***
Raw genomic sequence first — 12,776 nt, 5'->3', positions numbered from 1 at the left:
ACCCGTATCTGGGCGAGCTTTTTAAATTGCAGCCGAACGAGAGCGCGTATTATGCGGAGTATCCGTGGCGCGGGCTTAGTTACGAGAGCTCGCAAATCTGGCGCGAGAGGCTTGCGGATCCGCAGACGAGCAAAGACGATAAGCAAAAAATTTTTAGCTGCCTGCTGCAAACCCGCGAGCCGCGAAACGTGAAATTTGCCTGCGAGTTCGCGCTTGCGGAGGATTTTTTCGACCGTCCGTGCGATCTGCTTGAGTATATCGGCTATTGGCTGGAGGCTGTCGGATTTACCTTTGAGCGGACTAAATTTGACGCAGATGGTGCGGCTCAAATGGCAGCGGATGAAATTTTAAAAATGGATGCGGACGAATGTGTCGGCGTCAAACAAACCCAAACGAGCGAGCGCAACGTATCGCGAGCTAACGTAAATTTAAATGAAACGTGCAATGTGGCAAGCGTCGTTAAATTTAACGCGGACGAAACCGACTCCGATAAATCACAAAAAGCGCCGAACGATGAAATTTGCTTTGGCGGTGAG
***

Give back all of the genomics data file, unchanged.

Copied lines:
Raw genomic sequence first — 12,776 nt, 5'->3', positions numbered from 1 at the left:
ACCCGTATCTGGGCGAGCTTTTTAAATTGCAGCCGAACGAGAGCGCGTATTATGCGGAGTATCCGTGGCGCGGGCTTAGTTACGAGAGCTCGCAAATCTGGCGCGAGAGGCTTGCGGATCCGCAGACGAGCAAAGACGATAAGCAAAAAATTTTTAGCTGCCTGCTGCAAACCCGCGAGCCGCGAAACGTGAAATTTGCCTGCGAGTTCGCGCTTGCGGAGGATTTTTTCGACCGTCCGTGCGATCTGCTTGAGTATATCGGCTATTGGCTGGAGGCTGTCGGATTTACCTTTGAGCGGACTAAATTTGACGCAGATGGTGCGGCTCAAATGGCAGCGGATGAAATTTTAAAAATGGATGCGGACGAATGTGTCGGCGTCAAACAAACCCAAACGAGCGAGCGCAACGTATCGCGAGCTAACGTAAATTTAAATGAAACGTGCAATGTGGCAAGCGTCGTTAAATTTAACGCGGACGAAACCGACTCCGATAAATCACAAAAAGCGCCGAACGATGAAATTTGCTTTGGCGGTGAG